Democrats did get some good news Monday, as lawmakers from both parties attended a signing ceremony for the bipartisan infrastructure bill that represents a significant win for Biden.
“If you look at all the polling, we’re not in the best shape. Hopefully things are going to change before the midterms next year,” said Jim Manley, a Democratic strategist and former senior Senate aide.
As recently as May, Leahy had seemed to be poised to run for a ninth term. Six months ago, he was asking his colleagues to support his reelection campaign if he decided to go ahead with one.
He held a fundraiser in May and raised $300,000 for his campaign account during the first quarter of the year.
Marcelle Leahy began treatment for a chronic form of leukemia earlier this year, and that may have factored into her husband’s decision to leave Congress.
Some Democratic senators were surprised by Leahy’s news.
“I’m always surprised when anybody puts in their retirement, but I think his situation is such that he’s given a lot of wonderful years, and you know about his wife,” said Sen. Mazie Hirono (D-Hawaii).
Steven S. Smith, a political science professor at Washington University in St. Louis, said it’s perfectly reasonable for a senator to decide to move on after serving more than 45 years in the Senate.
“Here’s a guy retiring more or less when he should, when he’s over 80, still reasonably healthy and has some other things he wants to do with his life,” he said. “I can’t help but think that that’s the primary consideration.”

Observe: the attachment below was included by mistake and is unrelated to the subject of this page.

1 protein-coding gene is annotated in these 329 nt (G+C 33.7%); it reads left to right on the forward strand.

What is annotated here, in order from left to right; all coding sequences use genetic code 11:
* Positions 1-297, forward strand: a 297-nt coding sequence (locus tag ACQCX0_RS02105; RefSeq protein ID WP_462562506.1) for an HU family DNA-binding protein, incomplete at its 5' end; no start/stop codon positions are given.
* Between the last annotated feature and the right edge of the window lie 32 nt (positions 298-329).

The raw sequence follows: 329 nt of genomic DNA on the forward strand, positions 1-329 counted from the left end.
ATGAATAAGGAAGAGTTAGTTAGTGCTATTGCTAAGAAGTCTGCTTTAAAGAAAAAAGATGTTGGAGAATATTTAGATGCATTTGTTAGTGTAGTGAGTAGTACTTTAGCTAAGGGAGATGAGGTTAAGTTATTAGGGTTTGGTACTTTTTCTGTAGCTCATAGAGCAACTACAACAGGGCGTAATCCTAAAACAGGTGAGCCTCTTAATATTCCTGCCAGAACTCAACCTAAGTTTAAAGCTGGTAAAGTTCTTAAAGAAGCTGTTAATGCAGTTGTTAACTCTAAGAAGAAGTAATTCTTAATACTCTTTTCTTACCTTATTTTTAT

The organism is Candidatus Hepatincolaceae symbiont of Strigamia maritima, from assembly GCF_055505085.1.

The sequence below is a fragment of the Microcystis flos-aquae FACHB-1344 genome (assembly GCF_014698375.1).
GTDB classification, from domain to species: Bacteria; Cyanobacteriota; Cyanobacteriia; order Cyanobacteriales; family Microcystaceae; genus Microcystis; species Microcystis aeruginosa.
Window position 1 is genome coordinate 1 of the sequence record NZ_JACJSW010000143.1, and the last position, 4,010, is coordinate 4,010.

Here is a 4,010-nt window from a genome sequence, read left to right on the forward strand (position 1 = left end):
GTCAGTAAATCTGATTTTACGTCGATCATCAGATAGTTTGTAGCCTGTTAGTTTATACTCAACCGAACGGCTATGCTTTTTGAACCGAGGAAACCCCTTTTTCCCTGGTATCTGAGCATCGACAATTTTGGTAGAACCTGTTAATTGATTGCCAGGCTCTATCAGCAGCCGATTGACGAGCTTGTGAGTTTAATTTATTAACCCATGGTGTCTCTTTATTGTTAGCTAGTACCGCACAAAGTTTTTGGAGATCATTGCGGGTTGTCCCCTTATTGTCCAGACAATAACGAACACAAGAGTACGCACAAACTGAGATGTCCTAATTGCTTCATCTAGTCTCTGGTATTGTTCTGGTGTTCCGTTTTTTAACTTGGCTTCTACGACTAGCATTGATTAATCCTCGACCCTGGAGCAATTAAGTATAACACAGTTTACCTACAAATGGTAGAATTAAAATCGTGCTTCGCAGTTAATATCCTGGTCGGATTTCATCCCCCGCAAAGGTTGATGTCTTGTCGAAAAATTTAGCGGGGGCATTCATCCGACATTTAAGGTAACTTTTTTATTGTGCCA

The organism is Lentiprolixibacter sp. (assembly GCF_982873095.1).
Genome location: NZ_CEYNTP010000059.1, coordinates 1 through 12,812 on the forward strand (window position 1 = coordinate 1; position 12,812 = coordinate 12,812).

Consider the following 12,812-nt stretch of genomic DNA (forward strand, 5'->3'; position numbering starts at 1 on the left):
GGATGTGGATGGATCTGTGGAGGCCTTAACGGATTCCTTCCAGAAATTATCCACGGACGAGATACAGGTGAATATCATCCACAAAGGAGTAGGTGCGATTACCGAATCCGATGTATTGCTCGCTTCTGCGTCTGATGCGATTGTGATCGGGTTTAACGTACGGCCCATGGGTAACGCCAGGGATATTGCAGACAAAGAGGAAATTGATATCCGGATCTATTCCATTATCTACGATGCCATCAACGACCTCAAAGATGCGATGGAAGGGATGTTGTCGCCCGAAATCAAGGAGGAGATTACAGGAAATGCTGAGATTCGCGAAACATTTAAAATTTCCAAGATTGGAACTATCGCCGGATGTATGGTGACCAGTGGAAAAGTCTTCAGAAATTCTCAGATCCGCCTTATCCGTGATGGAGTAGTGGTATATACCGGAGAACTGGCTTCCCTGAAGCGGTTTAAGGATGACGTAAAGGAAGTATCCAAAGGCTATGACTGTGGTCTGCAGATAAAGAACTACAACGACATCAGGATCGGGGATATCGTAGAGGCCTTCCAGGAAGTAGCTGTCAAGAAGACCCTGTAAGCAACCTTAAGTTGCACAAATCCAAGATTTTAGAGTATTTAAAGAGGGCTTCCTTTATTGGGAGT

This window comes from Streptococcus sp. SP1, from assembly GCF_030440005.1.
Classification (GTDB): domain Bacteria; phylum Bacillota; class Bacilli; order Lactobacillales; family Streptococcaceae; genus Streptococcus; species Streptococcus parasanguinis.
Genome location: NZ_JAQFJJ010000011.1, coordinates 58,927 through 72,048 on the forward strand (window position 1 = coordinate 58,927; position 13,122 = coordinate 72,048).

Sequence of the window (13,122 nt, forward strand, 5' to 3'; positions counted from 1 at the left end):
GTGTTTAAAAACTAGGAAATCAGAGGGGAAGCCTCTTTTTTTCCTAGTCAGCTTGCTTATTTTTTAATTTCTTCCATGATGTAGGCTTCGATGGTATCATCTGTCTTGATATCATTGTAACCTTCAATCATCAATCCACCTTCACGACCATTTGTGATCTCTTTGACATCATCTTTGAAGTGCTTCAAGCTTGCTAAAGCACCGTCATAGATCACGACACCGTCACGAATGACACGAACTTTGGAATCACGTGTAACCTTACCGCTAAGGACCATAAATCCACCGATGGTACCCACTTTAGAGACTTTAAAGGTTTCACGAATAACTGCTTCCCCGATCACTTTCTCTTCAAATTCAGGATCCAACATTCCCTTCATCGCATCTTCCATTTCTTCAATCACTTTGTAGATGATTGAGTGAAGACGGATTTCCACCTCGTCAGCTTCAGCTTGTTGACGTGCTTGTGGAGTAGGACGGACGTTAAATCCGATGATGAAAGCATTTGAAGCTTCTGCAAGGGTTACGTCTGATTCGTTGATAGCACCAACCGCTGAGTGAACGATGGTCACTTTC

But Smith noted that Leahy’s ability to hold onto his post as Senate president pro tempore, which comes with many perks including the second-largest security detail in Congress and extra office space in the Capitol, is uncertain.
“Whether he’s counting on the Senate to turn or not, I’m not sure,” he said. “The Senate, anyone would say, is up for grabs. Maybe a 50-50 proposition.”
Smith also said there’s a “better than 50-50 chance” that the House flips, which means that Democrats’ ability to pass landmark legislation after 2023 is at serious risk.
He said if Republicans are in the majority after 2022, “it would affect what legislative record the next Congress could develop and what role Leahy could have in that process.”
“And besides, being in Congress right now is more or less unpleasant. It’s just not the case that you can accomplish surprising things by working with the other side,” he added.
The Democratic Senatorial Campaign Committee (DSCC) put out a statement asserting that Republicans have no chance of picking up Leahy’s vacant seat next year.
“Vermont is a blue state that has not elected a Republican to statewide federal office in more than 20 years and Democrats look forward to winning this Senate seat in 2022,” DSCC Chairman Gary Peters (Mich.) said in a statement.
A senior GOP aide, however, said “it’s a sign of the times” and the favorable political environment for Republicans that the DSCC even had to put out a statement insisting that there’s no chance of Leahy’s seat flipping in what has been a reliably blue state.